Critic’s notebook: Reviews of ‘Love/Sick’ at Fresno City College, ‘Every Brilliant Thing’ at VISTA Theatre
A review roundup:
Through Sunday, Nov. 20, Fresno City College Studio Theatre
In Norman Mailer’s last novel, “The Castle in the Forest,” the narrator is a junior devil charged by Satan to mold the life of Adolf Hitler into the monster he would later become. An incidental observation made by the narrator – one that has nothing to do with young Adolf himself – has always stuck with me. It’s about love. As an immortal devil, the narrator has had the opportunity to observe romantic love many times. He can catalog its causes, witness its craziness and acknowledge its virtues. He can predict when love will happen, and he can even try to bend its rules for his own gain. But the one thing he can’t do is feel love. For him, love is like a sickness that he can expertly deconstruct and diagnose but can never truly understand.
I was reminded of this odd dynamic in playwright John Cariani’s “Love/Sick” at Fresno City College. In a series of nine vignettes, Cariani presents couples in various “stages” of love. Most of the couples are far beyond the incubation period and initial symptoms of love as an “illness.” (When you think about it, those symptoms really do seem like they belong on a doctor’s chart: racing pulse, shortness of breath, feeling tingly all over.) Instead, we get more into the idea of what you might call chronic love, if you will – the kind whose symptoms can transform over the years. Sometimes, in a paradoxical development, if you’re sick enough, those symptoms can even vanish.
Cariani, a Broadway actor (“Something Rotten,” “The Band’s Visit”), in 2004 wrote his play “Almost Maine,” another series of vignettes. It’s become one of the top-produced plays by high schools. (Fresno City College presented it years ago.) “Love/Sick,” which is newer, is built on the same vignette format focusing on couples experiencing love and loss, but this one is definitely darker.
Director Leslie Martin has fun diving into the material with a large cast (no actor repeats any roles), offering example upon example of couples whose relationships are either forming or fading. The vignettes range from the lightly absurdist to bleak realism. In one, a couple confronts their differing desires for parenthood while celebrating with a homemade birthday cake. In another, a man suffers a condition akin to hysterical blindness, except in this version, he can’t hear someone say “I love you.” In one of the saddest vignettes, “The Singing Telegram,” a man is forced to deliver a message to a singing-telegram recipient, and the lyrics are so caustic they sting. There are goofier storylines, such as in “Uh-Oh,” when a bored post-newlywed wife spices up her marriage by pretending to be a killer, but even there the laughs there are tempered by the wife’s proclamation of self-help profundity.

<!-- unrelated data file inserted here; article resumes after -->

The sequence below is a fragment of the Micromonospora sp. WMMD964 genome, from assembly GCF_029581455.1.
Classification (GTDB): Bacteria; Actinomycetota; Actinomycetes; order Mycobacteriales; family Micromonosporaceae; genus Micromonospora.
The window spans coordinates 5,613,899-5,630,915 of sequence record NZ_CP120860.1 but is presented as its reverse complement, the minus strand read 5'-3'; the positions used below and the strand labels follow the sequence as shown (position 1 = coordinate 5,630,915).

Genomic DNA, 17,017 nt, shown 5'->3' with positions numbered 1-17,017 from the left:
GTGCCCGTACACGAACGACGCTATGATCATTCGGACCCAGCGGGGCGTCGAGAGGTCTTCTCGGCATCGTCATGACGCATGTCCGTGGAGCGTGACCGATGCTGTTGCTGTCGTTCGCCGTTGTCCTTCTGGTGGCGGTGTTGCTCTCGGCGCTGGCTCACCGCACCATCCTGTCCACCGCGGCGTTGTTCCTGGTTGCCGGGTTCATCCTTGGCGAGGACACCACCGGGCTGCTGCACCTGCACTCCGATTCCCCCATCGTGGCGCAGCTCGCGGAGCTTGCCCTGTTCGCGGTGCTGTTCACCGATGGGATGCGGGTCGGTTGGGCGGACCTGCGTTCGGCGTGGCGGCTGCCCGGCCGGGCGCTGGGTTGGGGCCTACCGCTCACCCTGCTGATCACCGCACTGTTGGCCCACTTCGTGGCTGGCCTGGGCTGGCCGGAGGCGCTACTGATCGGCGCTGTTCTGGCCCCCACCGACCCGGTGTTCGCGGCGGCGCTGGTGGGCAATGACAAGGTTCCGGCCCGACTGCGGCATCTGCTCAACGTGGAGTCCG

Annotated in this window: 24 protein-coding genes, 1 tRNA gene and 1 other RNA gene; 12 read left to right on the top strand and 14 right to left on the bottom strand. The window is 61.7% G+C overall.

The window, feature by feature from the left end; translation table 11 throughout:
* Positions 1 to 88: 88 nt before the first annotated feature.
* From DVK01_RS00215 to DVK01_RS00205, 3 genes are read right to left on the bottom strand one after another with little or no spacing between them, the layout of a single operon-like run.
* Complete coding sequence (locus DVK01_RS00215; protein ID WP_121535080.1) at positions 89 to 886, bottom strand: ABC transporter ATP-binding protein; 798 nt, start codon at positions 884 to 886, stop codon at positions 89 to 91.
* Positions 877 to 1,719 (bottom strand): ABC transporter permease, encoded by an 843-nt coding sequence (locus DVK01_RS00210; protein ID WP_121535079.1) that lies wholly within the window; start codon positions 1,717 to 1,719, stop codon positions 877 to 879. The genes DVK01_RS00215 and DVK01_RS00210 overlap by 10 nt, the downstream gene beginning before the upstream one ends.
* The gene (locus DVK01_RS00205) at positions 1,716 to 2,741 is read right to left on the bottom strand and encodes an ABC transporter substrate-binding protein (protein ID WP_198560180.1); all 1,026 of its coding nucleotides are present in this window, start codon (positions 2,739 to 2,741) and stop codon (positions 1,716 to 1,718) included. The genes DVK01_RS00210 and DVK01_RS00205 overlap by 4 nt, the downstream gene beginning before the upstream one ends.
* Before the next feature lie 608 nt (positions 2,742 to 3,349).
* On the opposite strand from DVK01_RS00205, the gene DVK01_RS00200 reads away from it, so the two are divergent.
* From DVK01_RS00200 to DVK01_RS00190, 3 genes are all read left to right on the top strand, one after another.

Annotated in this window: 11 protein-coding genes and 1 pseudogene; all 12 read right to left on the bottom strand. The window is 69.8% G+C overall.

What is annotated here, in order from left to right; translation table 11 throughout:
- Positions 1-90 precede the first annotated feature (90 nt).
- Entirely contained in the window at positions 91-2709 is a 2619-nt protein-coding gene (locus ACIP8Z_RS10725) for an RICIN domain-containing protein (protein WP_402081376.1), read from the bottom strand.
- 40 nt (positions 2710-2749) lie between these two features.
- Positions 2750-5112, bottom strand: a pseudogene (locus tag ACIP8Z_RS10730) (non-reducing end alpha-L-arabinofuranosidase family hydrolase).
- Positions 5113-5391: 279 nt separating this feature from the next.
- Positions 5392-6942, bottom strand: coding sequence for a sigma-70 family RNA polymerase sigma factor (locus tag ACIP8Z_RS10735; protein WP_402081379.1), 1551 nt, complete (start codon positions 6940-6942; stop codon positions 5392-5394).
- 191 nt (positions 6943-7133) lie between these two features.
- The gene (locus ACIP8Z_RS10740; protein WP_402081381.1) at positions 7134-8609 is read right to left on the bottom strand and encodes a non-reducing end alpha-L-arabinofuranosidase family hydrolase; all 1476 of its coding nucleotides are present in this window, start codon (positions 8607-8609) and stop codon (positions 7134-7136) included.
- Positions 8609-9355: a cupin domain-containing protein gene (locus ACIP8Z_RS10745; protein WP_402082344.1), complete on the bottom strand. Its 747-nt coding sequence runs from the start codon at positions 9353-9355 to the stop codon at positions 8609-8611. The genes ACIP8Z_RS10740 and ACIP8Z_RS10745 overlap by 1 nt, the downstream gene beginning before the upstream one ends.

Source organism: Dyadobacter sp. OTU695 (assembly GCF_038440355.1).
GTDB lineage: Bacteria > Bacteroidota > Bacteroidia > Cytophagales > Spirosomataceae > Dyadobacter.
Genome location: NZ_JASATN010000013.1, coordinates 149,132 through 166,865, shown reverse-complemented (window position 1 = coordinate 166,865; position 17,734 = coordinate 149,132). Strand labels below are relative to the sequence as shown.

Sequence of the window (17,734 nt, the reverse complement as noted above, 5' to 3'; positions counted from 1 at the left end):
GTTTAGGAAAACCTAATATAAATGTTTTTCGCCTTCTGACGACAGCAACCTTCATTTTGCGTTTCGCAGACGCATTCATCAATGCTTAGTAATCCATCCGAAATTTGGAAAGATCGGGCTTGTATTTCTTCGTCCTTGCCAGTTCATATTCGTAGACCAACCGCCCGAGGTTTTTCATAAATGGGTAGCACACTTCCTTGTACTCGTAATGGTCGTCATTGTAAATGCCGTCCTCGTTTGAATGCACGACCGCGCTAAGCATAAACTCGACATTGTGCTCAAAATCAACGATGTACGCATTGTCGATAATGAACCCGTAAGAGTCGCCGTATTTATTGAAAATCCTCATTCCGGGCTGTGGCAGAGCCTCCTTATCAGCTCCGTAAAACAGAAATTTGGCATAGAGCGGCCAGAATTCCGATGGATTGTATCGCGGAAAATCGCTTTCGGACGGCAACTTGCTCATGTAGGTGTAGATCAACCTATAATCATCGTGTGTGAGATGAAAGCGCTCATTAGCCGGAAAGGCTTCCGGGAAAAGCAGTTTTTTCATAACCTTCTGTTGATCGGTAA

The acting is often quite good, with rushed lines perhaps the most common transgression. Strong performances include Vee Husted as the telegram man; Maria Hernandez as the bored wife and Jonathan Perez as her shocked husband; and Trinity DeLeon and Janessa Mendez as a couple whose well-planned life hits a momentary snag.
At the end of the show, a plum moment comes in the form of veteran performers tony sanders and Suzanne Grazyna as a couple whose past catches up with them in the produce section of the neighborhood superstore.
As for the show’s greater themes, it’s possible to walk away with a “better to have loved and lost …” optimism. (Or, if you’re a pessimist and without a mate, you’ll probably want to go home and immediately propose to Netflix.) Love might be one of the messiest parts of human existence. The only thing worse is not having it at all.
‘Every Brilliant Thing’
Through Saturday, Nov. 19, VISTA Theatre
Nick Haas and Camille Gaston of The Fools Collaborative alternate the starring role in “Every Brilliant Thing,” a one-person show based on a true story about a child growing up with a suicidal mother and trying to overcome depression as an adult. Writers Duncan Macmillan with Jonny Donahoe make the central conceit of the show – a numbered list devised by the child of all the things in life worth living for – into an audience exercise, with people reading numbered slips of “reasons to live” when prompted by the performer. The reasons range from the happy but mundane (I got “spaghetti and meatballs”) to esoteric (“the word plinth”), but all spark a cheery connection with the audience. A few individuals also get coaxed into the action to play various secondary roles.
The play has an important message about suicide and depression. (The Fools Collaborative offers literature about NAMI, the National Alliance on Mental Illness). Haas struck a nice balance between whimsy and ache at the performance I saw, and director Miguel Gastelum keeps the action smooth and streamlined. And it’s nice to see the Fools back doing theater.
But the writing often feels self-help-book simplistic. Even with more than an hour of stage time devoted to the main character, he remained sort of hollow to me. From a technical standpoint, keeping a general light wash over the stage and audience makes it harder to escape into the theatricality of the experience and gives the outing an unfinished feel. I felt like I was in a workshop or reading.
Still, it’s earnest and hopeful, and we could use a lot more of that these days.
For another view on the production, you can read Diego Vargas’ take in the Fresno State Collegian.